At halfway point, replay reversals soar, coaches’ challenges floored, rookie coaches even more 2018 replay statistics through Week 8 Reviews initiated by the replay official were fairly high last season, peaking at 43.7 percent, when the four previous seasons were less than 40. Through eight weeks of this season, the replay booth is in uncharted territory -- over 50 percent -- which might be a signal that replay is confirming more calls under its exclusive jurisdiction without having a formal review or that the replay officials are exercising more discretion in when a call is reviewed. (In at least one case, the replay command center initiated a review for an ejection, under new procedures

Now that it happened, what’s next? How the league and the officials go forward from Cruz firing To say that the unprecedented move by the NFL to fire down judge Hugo Cruz has sent shock waves through the sport seems to understate the impact. When Cruz was fired this week, which came to light on Thursday in a Football Zebras exclusive, it was the first time in the Super Bowl era that the NFL fired an official midseason, rather than waiting for the offseason. Prior to that, there are references to the AFL's nascent years of an immediate termination being made, but these have taken on an air of an urban legend and haven't been confirmed. Suffice

2018 rule changes

The replay timing rule change that’s not in the rulebook

In the process of updating the rulebook, there are the major rule changes approved by the owners and additional language updates to other parts of the rules related to those changes. Occasionally, there are other wording changes that clear up an ambiguity or use different language that better describes the current enforcement of the rule. Very infrequently, there will be other changes in the rules that are minor, but still substantive, without owner approval. This rule change, however, is in a category never seen before. It is a rule change that doesn't even appear in the rulebook, and it could affect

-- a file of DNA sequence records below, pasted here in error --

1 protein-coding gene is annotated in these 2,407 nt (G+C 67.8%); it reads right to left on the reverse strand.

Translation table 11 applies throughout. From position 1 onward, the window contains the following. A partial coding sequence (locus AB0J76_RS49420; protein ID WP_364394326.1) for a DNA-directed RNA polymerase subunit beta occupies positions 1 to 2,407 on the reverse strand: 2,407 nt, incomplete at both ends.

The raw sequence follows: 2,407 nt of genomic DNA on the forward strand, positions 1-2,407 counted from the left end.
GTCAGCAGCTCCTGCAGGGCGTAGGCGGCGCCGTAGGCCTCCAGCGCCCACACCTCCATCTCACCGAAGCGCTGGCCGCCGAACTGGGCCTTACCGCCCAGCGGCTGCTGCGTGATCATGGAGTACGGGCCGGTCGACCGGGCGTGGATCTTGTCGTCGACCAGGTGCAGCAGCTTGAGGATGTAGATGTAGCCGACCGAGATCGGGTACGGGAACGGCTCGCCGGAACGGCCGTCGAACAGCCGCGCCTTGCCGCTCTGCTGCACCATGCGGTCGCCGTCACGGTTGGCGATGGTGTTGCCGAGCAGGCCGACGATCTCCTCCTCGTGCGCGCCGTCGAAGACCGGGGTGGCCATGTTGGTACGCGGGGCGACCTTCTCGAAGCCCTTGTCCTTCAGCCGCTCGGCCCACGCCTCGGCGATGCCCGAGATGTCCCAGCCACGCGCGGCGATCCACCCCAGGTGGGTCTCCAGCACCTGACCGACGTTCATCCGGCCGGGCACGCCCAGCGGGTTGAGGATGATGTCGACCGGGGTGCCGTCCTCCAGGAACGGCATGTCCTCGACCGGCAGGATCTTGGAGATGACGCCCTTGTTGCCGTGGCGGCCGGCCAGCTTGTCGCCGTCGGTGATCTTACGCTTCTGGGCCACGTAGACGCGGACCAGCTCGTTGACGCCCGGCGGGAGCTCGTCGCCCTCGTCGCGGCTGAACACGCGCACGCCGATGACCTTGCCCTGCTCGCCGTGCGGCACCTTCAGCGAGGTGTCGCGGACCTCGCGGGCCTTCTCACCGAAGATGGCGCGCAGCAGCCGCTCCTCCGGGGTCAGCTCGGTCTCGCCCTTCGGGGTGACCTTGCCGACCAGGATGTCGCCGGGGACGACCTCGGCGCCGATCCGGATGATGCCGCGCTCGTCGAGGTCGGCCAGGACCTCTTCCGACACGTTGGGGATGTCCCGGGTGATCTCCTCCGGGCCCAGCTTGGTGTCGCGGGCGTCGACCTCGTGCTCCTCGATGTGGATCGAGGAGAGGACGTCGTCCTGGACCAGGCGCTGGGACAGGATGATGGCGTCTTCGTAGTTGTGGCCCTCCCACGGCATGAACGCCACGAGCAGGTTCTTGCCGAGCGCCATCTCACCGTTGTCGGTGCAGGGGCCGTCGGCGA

Most officials don’t watch the ball during a play

If you want to watch, buy a ticket. -- back judge Stan Javie to rookie official Jerry Bergman Sr., in 1966.   You might be surprised how little time NFL officials spend watching the ball during a play. When the offense snaps the ball, where do non-officials' eyes go? The camera, announcers and most fans follow the ball. But, for almost every official on the field, they cannot watch the ball. Bergman learned that lesson in his first preseason game. According to a story he told in the book, The Third Team, Bergman says he saw the Bears returner Gayle Sayers break off a

Does the offense get a delay of game fudge factor?

Several times a season, we get fans asking us about delay of game. The play clock on the TV screen hits :00, and an instant later the quarterback snaps the ball. It certainly looks like the offense is guilty of delay of game, but there is no flag. Why? Officiating mechanics build in a fraction of a second's grace for the offense to get the play off. The back judge is responsible for the play clock. He or she makes sure the clock runs properly and is solely responsible for ruling on delay of game. In every stadium, there are two play clocks,